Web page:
Bus and tram stops by universal design

A young woman is sitting in a bus shelter and looking down the road. The shelter is lit and has an information board.Public transport is often perceived as an inefficient way to travel, especially in terms of time taken. Not good for customer service or engagement. A new research paper reports on a detailed analysis of transit stop positioning using a holistic universal design approach. The following scenario from the paper’s conclusions will be familiar to some:

“To get from my house to the nearest restaurant is a mile-and-a-half walk, which takes me about 30 minutes each way. To get to the same restaurant by bus, I must walk half a mile, then cross a heavily traveled arterial street with no pedestrian protection to arrive at the nearest stop (it’s unprotected) for a route that passes the restaurant. Once the bus arrives, I have to ask the driver where the bus is going, since there’s no signage at the stop, pay the fare, and then watch as the bus stops six times in the remaining mile, all of those stops on the same arterial street I just crossed to board the bus. It takes me 10 minutes to walk the half-mile to the bus stop, and according to the Met Transit schedule, it takes the bus another 20 minutes to negotiate the remaining mile to the restaurant, so walking or riding the bus are equivalent in terms of time spent. It’s the sort of bus service that encourages people to drive a car instead.”

A universal design approach looks at the whole area and the street linkages that encourage active travel. The article addresses the placement and design of the stops in detail. There’s some joined up thinking for the eighteen elements identified including: safety, convenience, lighting, routing patterns, width of footpaths and pedestrian activity. The pros and cons of different stop placements are listed in a table. The research found that add-ons, such as WiFi and USB ports, were not highly regarded, but service frequency and faster travel times were. Shelters at stops and up to date information were critical design elements.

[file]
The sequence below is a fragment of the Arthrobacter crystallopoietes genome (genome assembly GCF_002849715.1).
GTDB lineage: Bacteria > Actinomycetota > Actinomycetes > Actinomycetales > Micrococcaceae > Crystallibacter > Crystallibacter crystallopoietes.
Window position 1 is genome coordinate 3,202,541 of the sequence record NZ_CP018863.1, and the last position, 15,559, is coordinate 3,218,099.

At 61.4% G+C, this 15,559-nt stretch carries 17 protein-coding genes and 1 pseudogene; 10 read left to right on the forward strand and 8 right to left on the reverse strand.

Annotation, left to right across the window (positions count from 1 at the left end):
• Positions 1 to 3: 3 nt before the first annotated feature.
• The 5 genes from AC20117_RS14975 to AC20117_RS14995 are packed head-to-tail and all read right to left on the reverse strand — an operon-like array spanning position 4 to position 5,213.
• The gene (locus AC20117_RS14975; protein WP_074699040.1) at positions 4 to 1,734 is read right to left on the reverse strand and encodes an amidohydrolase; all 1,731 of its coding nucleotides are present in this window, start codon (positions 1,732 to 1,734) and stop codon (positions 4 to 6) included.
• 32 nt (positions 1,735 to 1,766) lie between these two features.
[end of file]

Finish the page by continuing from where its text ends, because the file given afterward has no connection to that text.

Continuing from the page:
A transit stop in itself serves more than one purpose: it signals the presence of a transit service, information about the service, information about surrounding destinations, and a place to wait. This article draws together the many elements that transport designers should consider in providing, what is in essence, a good customer service experience.

The title of the article is: Urban Design of On-Street Stops and Road Environments: A Conceptual Framework.

Abstract:  Transit stops should be situated where they are convenient to use and the safety of passengers and alternative road users has been taken into consideration. A review of literature has indicated that there are some important factors that should be taken into consideration at the design and planning stage. These factors have been found to have the ability to influence the location of a transit stop and transit shelter. The underlying focus of this paper is that on-street stops and their connecting roads are viewed as a holistic environment, instead of an ordinary place or location for transit modes to make a stop. This environment includes elements such as: Accessibility through street connectivity, street and road design, and transit stop design.This paper develops a conceptual model that links the various variables together, highlighting how one affects the other and their impact on the overall ability to produce a good passenger experience, which is the fundamental goal of any successful on-street stop design. This paper concludes that transit stops are easier to locate when there is high street connectivity which determines to a large extent how transit passengers gain access to transit service. Also, proper design and configuration of on-street stops and connecting roads lead to increased safety, thereby leading to increased ridership and revenue and also impact how everyone on the street interacts with the transit system.